On February 19th, students at Fordham University received an email from the security office that for once, did not announce a snow emergency. Rather, the subject line said, “University Health Services | Possible Mumps Outbreak.”
Confusion and incredulity was the general reaction to last week’s news that thirteen Fordham students had come down with a case of the relatively rare viral infection with the funny name. Suddenly, local news teams were descending upon our peaceful campus. It seems like every year Fordham finds itself in the news for some strange and unbecoming reason.
The Ram Realm spoke by email with a female junior who contracted mumps on Tuesday, February 18.
“The first two days were the worst,” she said. “I had a fever of 104 at one point.”
According to the Rose Hill junior, on Wednesday, February 19, the day of the first Fordham email alert, she experienced pain in the glands of her mouth. At first, she dismissed the pain as an issue with her molars. The next morning she woke up with extreme pain in her mouth, however, and she recognized her pain as a symptom of the mumps. That’s when she decided it was time to go to the health center.
With several cases already reported and confirmed that Wednesday, the health center was quick to identify the virus in her. The biggest issue was to contain the virus, so her parents were contacted and asked to provide a space for quarantine.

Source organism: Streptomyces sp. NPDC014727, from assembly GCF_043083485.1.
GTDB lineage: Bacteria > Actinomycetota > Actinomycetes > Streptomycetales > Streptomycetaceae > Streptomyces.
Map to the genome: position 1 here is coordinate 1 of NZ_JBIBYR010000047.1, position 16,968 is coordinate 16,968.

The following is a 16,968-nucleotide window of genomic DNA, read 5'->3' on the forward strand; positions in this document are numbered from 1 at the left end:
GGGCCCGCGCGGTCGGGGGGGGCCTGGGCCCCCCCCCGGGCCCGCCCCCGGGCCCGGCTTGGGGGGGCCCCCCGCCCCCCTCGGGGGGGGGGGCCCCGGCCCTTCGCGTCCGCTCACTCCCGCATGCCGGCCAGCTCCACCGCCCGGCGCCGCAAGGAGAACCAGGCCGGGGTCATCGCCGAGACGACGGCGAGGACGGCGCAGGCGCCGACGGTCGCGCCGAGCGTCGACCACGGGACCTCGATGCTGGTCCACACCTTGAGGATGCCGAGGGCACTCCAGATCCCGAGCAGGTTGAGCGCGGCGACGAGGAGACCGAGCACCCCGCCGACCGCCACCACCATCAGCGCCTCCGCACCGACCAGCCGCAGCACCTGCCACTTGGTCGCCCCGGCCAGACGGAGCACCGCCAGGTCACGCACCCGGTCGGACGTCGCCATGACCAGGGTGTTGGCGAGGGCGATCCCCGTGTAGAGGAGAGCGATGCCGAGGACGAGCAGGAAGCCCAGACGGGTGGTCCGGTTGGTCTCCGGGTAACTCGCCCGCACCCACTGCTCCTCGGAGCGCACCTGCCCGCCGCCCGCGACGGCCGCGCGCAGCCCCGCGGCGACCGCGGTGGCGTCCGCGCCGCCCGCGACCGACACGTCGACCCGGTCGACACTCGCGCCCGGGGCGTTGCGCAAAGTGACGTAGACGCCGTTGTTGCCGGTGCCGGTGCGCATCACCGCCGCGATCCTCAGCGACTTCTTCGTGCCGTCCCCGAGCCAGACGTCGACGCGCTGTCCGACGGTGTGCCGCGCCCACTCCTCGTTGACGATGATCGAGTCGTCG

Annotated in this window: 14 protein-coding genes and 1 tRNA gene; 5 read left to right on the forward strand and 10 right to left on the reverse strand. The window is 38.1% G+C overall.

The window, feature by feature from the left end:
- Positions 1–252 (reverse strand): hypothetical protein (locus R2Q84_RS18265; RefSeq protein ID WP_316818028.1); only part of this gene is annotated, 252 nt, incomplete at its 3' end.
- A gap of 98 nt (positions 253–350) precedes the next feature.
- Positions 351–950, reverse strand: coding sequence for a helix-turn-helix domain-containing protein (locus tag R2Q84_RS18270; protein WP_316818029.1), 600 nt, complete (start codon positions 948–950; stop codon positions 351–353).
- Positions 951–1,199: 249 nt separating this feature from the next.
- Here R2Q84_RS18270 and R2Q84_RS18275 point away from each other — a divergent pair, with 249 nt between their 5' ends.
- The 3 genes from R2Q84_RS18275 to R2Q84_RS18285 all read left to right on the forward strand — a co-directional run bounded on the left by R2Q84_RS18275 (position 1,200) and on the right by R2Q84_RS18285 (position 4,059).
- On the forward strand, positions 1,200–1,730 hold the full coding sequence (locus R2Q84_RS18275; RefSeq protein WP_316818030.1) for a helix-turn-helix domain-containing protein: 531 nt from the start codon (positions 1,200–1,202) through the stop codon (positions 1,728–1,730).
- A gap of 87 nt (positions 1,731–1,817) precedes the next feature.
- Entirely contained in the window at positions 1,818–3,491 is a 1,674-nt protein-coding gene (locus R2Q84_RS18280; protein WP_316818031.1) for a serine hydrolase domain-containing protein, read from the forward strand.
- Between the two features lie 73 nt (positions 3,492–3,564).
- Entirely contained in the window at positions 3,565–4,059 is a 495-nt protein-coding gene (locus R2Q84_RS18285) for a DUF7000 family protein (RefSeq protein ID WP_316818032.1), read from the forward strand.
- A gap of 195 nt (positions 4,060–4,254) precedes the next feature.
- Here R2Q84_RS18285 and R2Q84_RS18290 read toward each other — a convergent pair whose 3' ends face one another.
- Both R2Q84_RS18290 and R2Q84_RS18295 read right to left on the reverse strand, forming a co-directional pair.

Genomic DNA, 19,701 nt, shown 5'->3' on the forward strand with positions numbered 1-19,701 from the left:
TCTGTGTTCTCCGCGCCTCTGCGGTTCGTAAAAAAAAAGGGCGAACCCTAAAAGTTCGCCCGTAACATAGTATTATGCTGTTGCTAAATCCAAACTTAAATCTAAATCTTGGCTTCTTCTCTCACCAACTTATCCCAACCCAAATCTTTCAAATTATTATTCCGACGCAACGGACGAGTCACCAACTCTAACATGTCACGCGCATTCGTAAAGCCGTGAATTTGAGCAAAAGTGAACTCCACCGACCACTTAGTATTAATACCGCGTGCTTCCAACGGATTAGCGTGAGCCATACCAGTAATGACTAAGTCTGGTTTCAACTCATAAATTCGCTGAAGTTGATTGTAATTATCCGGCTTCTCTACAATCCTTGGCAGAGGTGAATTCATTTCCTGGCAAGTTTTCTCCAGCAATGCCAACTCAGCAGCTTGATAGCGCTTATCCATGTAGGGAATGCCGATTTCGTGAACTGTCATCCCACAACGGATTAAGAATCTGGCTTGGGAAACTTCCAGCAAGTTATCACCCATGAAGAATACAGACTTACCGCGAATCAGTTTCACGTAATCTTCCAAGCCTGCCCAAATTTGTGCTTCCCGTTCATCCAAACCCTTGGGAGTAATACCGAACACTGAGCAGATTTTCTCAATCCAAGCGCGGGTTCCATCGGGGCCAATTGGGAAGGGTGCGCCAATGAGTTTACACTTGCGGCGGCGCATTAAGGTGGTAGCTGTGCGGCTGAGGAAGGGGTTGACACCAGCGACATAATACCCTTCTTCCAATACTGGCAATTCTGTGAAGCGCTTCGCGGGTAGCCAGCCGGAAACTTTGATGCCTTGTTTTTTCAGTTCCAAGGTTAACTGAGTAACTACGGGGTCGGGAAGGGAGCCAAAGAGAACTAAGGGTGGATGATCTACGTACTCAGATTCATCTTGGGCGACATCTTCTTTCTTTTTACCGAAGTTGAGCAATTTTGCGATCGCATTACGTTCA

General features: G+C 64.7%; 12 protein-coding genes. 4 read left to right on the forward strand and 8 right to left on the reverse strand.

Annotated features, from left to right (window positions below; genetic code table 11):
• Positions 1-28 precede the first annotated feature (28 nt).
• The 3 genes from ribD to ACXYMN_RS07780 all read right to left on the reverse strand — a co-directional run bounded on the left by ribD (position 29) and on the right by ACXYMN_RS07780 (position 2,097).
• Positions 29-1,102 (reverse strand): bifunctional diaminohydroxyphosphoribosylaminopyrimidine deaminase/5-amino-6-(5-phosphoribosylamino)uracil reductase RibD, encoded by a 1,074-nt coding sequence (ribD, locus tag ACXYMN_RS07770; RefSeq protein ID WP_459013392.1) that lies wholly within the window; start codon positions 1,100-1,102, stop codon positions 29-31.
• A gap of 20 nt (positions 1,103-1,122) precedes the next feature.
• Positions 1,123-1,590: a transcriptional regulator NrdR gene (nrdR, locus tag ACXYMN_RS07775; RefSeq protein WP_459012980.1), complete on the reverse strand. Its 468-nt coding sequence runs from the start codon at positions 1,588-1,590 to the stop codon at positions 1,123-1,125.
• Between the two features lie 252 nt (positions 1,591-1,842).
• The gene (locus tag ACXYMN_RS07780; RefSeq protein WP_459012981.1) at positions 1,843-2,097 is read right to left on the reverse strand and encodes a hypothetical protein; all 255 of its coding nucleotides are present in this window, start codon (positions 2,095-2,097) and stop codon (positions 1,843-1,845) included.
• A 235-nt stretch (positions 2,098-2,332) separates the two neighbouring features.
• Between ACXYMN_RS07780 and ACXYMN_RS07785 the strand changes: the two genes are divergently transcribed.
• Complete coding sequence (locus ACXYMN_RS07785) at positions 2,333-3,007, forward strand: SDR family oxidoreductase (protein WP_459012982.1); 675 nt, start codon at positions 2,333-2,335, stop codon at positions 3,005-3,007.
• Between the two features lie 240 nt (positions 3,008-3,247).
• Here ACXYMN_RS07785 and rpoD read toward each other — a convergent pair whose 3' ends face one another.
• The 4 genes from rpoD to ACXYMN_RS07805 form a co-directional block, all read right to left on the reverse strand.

“My parents picked my up right away,” she said. The immediacy with which she was able to find a place to comfortably recover from the virus without letting it spread was a lucky coincidence.
“I’m from the Tri-state so it wasn’t that far of a drive,” she said. “There is really nothing I can do about getting the mumps. Just wait for my body to heal itself and move on to my normal schedule again. My teachers have been very considerate.”
Unfortunately, when the student returned to school on Thursday, she again came down with an illness that sent her right back home. Whether or not that illness is related to the mumps is yet to be confirmed.
At the worst times during the week fighting the virus, the swelling in her glands was so bad that she could not eat solid foods.
As for the USG Vice President of Health and Security, Luke Homer, FCRH ’14, dismissing the mumps as nothing more than a little worse than the common cold?
“The USG president is completely wrong,” she said. “I think he has no idea what he is talking about. I would take a common cold for a month rather than having the mumps for 5 days.”
Funny name aside, the mumps are no laughing matter. Before the prolific microbiologist Maurice Hillman found a vaccination for the viral infection in the mid-1960s, mumps was a regular contagion. In this way, it could be considered similar to the common cold, but mumps symptoms cause more extreme discomfort.
“It is miserable,” she said. “The foods I can eat are really limited considering my face is really swollen. I’m also contagious for about a week so I am stuck in the same room in my house all day. I can’t do anything besides watch TV and read. It is also really inconvenient because I’m missing a lot of my classes and work.
As for the stories (like this one) about the rash of mumps infections at Fordham, the junior dismissed any coverage of the outbreak as “hype.” Furthermore, she says, for the most part, preventive measures made by Fordham were sufficient.
“I think the situation could have been handled differently, but there isn’t really anything you can do to prevent an outbreak of mumps,” she said. “In my opinion, the situation was handled in a professional manner. It would have been great if the school notified us about the outbreak in January. But even if the students were notified I don’t think they would have approached their day any differently.”
To date, there have not been any new confirmed cases of the mumps in the last four days. Any students or faculty members with symptoms should call the Health Center.
*Photo courtesy of WikiHow.com